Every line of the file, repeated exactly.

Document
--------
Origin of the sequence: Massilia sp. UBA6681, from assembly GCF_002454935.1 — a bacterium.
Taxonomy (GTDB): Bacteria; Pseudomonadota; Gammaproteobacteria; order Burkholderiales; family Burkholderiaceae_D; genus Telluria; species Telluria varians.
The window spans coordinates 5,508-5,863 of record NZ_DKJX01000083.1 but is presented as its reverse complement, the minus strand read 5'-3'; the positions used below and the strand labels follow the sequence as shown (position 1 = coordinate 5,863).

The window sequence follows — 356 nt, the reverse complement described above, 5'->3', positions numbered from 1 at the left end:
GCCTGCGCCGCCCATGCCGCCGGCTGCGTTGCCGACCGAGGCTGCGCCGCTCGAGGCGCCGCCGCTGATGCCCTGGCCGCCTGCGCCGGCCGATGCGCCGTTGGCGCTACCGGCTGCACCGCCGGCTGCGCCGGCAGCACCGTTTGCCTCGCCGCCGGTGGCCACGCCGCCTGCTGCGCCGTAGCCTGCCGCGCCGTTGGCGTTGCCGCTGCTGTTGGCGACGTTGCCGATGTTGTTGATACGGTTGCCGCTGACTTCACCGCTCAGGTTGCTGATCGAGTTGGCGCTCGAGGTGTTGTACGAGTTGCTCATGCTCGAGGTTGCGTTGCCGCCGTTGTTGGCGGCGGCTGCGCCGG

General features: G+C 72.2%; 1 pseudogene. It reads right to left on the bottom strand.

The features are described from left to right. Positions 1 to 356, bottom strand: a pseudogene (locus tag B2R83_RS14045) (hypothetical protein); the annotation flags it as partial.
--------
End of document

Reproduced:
Origin of the sequence: Massilia sp. UBA6681, from assembly GCF_002454935.1 — a bacterium.
Taxonomy (GTDB): Bacteria; Pseudomonadota; Gammaproteobacteria; order Burkholderiales; family Burkholderiaceae_D; genus Telluria; species Telluria varians.
The window spans coordinates 5,508-5,863 of record NZ_DKJX01000083.1 but is presented as its reverse complement, the minus strand read 5'-3'; the positions used below and the strand labels follow the sequence as shown (position 1 = coordinate 5,863).

The window sequence follows — 356 nt, the reverse complement described above, 5'->3', positions numbered from 1 at the left end:
GCCTGCGCCGCCCATGCCGCCGGCTGCGTTGCCGACCGAGGCTGCGCCGCTCGAGGCGCCGCCGCTGATGCCCTGGCCGCCTGCGCCGGCCGATGCGCCGTTGGCGCTACCGGCTGCACCGCCGGCTGCGCCGGCAGCACCGTTTGCCTCGCCGCCGGTGGCCACGCCGCCTGCTGCGCCGTAGCCTGCCGCGCCGTTGGCGTTGCCGCTGCTGTTGGCGACGTTGCCGATGTTGTTGATACGGTTGCCGCTGACTTCACCGCTCAGGTTGCTGATCGAGTTGGCGCTCGAGGTGTTGTACGAGTTGCTCATGCTCGAGGTTGCGTTGCCGCCGTTGTTGGCGGCGGCTGCGCCGG

General features: G+C 72.2%; 1 pseudogene. It reads right to left on the bottom strand.

The features are described from left to right. Positions 1 to 356, bottom strand: a pseudogene (locus tag B2R83_RS14045) (hypothetical protein); the annotation flags it as partial.